Hopefully his stroke will be a bit more tuned this year, because he'll certainly be on the floor all the time - Maryland simply can't go without what he brings in rebounding and on defense, especially when they face a team with an elite wing. Perhaps the presence of Nick Faust on the perimeter as another scoring option will take some of the heat off Sugar Sean. We know he can be a viable offensive option in the right situation - he shot about 51% from the field his sophomore year - and he'll certainly need to be for Maryland to have a shot this season.
Worst Case: His jumper falters early and he struggles with confidence issues the rest of the season offensively, continuing his slide from the quality of play of his sophomore year. He averages only 7 ppg, many of them coming in transition or on put-backs. Continues to play good-to-great defense and rebounds at a high level.
Best Case: Mosley's jumper clicks offensively, and he's able to average about 13 points per game, many of them coming off his preferred elbow curl. He continues to be a great defender and rebounder, and draws praise for his strong play while being Maryland's most consistent player.
Mychal Parker, So., #11
Much like Mosley, I think everyone had high expectations for Parker coming out of high school. A consensus four-star who was one of ESPN's top 50 players in the class of 2010, he was considered a potential impact freshman right out of the gates.
Instead, he saw the court in only 13 games all year, averaging 6.2 minutes and 1.3 points in the rare contests he got into. And when he was on the court, he often looked a bit lost, appearing to struggle with the transition to (and perhaps the speed of) the college game at the ACC level.
Of course, the same happened for Landon Milbourne in his first year, when he logged only 77 minutes all season. His sophomore campaign, Landon saw that leap to 25 mpg and averaged 8.2 ppg. So, if you're an optimist, there's certainly a (relatively recent) precedent to expect Parker's success.
And Turgeon isn't likely to have any choice but to play him. After all, this team is starting out with only 7 scholarship players, and three of them are big men. As the only healthy perimeter player not in the starting lineup, Parker will likely be Maryland's sixth man early in the year and be forced into major minutes.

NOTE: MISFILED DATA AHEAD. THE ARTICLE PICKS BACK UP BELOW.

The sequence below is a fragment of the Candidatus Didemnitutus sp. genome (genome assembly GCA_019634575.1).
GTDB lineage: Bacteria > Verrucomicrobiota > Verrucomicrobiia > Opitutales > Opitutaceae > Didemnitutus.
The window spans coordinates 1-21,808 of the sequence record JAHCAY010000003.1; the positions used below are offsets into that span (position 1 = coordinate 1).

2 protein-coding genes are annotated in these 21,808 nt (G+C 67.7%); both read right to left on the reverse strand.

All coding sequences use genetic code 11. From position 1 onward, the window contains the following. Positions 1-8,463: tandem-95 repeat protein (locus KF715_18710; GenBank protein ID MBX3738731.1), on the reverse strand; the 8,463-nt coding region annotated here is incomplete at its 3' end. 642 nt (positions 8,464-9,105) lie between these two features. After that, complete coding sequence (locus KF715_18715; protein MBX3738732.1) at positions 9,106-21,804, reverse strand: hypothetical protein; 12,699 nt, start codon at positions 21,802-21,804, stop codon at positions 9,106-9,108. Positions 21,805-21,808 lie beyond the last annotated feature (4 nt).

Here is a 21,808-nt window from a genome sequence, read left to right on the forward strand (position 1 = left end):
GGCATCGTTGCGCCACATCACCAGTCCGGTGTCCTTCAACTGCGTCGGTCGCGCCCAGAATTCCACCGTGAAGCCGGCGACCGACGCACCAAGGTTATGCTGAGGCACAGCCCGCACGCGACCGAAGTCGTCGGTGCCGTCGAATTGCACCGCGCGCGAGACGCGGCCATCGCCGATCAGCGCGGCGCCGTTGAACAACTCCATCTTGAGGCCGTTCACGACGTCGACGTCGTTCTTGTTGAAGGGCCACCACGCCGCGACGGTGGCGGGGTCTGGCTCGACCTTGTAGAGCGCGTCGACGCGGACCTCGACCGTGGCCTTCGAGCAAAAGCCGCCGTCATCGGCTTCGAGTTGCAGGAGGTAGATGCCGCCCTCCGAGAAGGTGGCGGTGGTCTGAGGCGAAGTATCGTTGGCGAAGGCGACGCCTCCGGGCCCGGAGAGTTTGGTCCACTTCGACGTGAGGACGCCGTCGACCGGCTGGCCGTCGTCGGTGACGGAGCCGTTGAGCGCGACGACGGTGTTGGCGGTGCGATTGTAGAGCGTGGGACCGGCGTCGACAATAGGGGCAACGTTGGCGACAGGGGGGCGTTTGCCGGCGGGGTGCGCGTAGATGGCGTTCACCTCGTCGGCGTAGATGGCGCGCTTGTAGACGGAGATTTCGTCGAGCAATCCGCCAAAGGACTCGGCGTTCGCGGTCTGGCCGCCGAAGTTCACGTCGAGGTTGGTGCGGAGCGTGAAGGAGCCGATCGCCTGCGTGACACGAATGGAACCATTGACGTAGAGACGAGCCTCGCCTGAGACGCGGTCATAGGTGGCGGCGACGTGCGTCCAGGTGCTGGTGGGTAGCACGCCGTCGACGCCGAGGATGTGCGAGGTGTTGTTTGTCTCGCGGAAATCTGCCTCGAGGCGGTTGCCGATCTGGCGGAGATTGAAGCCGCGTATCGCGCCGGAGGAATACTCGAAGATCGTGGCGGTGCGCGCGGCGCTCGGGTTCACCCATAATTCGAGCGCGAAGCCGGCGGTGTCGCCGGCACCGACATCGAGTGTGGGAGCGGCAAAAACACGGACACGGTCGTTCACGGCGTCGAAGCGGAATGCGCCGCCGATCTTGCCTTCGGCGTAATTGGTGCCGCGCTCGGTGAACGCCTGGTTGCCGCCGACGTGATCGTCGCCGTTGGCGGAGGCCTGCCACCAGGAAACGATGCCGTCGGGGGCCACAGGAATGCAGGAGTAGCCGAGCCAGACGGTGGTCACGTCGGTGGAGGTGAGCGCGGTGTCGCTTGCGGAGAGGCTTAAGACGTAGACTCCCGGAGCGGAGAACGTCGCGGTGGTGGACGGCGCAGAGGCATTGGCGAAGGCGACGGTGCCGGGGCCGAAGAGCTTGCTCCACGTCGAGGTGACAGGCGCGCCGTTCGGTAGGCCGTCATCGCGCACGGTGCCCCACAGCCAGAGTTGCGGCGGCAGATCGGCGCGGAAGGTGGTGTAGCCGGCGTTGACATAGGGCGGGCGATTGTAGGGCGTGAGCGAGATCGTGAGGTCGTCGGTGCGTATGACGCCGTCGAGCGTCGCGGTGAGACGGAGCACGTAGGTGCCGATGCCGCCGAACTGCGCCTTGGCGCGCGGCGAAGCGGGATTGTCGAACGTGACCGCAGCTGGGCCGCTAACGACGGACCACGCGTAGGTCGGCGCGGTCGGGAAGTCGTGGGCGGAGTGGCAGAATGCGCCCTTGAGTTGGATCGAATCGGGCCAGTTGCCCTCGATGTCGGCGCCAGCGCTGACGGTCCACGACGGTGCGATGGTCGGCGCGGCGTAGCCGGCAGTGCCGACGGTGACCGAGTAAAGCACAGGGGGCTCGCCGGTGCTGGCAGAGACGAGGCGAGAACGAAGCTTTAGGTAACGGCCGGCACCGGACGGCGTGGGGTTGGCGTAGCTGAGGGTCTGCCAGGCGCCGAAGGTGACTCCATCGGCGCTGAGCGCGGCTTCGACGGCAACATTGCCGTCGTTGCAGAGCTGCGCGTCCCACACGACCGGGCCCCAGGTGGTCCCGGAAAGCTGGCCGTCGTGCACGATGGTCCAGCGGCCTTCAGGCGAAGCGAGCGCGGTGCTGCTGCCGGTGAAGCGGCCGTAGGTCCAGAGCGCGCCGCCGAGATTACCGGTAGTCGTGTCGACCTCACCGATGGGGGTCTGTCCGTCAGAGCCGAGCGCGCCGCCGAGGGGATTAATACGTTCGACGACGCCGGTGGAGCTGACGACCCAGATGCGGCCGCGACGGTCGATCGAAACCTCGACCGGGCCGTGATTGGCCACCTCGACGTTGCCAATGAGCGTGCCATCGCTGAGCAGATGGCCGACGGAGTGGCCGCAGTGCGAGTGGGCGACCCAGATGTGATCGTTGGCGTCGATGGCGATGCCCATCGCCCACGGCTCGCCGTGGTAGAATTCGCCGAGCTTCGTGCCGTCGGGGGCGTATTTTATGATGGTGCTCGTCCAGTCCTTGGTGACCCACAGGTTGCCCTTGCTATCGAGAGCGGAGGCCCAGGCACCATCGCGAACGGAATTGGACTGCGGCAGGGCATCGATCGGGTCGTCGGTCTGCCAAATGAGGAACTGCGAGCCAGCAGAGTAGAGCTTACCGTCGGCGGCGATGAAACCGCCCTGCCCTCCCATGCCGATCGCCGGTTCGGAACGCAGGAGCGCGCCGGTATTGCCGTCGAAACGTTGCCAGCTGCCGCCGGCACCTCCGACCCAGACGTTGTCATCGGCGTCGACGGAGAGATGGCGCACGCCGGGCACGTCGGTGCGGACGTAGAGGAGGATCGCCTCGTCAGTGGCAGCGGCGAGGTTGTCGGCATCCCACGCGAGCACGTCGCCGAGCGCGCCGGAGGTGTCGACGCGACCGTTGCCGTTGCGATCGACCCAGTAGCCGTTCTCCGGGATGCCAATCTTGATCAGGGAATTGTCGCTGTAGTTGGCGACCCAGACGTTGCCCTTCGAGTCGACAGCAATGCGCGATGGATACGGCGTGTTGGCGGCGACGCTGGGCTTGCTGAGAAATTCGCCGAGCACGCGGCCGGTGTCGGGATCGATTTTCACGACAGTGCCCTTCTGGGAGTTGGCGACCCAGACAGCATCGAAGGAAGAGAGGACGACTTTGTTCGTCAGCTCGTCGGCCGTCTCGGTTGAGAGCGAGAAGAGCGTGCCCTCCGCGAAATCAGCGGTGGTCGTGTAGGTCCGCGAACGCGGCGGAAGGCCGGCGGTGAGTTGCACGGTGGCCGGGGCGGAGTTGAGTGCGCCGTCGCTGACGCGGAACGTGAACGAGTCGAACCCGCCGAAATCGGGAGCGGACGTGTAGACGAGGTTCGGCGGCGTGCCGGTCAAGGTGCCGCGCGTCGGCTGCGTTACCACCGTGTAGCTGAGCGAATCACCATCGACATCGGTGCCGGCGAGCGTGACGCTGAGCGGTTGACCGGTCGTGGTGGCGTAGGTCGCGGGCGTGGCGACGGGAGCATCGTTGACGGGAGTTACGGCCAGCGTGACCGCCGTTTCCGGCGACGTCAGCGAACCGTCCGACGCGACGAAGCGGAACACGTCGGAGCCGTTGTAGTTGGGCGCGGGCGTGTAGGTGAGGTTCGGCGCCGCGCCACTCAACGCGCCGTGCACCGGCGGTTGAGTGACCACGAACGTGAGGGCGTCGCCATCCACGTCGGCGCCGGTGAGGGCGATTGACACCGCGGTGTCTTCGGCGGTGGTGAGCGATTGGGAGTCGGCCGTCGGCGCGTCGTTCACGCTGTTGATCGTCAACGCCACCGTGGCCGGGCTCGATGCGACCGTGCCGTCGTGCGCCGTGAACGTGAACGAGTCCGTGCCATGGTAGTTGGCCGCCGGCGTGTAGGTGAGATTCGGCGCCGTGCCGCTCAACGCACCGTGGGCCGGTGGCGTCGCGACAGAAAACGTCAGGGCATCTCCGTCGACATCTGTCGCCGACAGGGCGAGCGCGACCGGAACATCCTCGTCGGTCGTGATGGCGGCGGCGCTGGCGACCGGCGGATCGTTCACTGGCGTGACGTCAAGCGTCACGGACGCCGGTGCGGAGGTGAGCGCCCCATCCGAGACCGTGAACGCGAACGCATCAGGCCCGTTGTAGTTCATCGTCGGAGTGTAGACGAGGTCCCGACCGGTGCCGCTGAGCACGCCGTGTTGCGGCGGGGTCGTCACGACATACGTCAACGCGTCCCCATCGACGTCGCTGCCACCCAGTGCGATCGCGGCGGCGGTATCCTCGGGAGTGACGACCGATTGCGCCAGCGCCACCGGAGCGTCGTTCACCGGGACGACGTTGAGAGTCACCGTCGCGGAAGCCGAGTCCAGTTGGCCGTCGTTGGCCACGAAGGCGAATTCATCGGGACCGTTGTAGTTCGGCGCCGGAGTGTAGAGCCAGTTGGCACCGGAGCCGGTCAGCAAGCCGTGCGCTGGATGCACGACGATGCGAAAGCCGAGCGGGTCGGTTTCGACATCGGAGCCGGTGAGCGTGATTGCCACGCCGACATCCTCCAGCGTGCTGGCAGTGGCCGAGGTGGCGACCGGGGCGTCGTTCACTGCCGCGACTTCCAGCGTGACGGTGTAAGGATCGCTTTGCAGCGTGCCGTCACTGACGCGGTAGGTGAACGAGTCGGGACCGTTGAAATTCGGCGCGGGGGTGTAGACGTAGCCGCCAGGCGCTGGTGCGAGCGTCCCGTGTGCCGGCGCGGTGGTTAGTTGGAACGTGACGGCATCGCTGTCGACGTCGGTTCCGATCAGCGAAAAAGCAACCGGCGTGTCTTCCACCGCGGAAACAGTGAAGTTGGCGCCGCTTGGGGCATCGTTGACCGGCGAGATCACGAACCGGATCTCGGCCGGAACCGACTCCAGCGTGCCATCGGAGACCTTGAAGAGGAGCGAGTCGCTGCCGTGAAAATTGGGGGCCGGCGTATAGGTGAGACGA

When that happens, he should at least provide the Terps with an athleticism boost. A run-and-jump athlete, he loves the dunk and will make good use of it when he gets the chance. Past that ... I'm not quite sure what to expect. He's always been a slasher offensively, but that sort of play requires aggression, and Parker wasn't exactly aggressive last year. Actually, he wasn't much of anything last year based on his minimal playing time, so it's more than a little difficult to project how he'll perform this season.
We do know, though, that he has all the physical tools to be an impressive ACC player. His athleticism, his length, and even his jumper are all somewhere between good and great. The question is still mental, how well he grasps the game and if he can play at the highest speed. That's where Turgeon's focus with him has to be.
In the exhibition game, he looked much better than he did last year, even if the element of transition was still present. Especially in rebounding, which is a big area for Turgeon, he looked significantly more dialed-in. Now, whether that was because he's progressed or because that was Northwood, we still don't know. (I have to say, though, his size and athleticism make him a great candidate to make an impact on the boards, and it might be worth watching out for him there.)
Earlier this year, I called him a "hyper-athletic work-in-progress," and I think that's a good description. Luckily, Maryland likely won't have to rely on him this year, and quite honestly I consider anything he gives over 15 minutes a game to be gravy. He's still developing, and that's the lens with which you have to view him this season - for this year, I think improvement, and not necessarily spectacular play, has to be the key.
Worst Case: He doesn't progress mentally and looks much the same Mychal Parker as last year, only playing 15 minutes instead of 5. More or less invisible.
Best Case: Parker continues his offensive progress, and by the time the ACC season rolls around he's up-to-speed and a dangerous option, able to put up 10 points or so off the bench if they need him to. His athleticism and length makes him an above average rebounder and defender. He still gets about 10 or 15 minutes per game even after Pe'Shon Howard returns.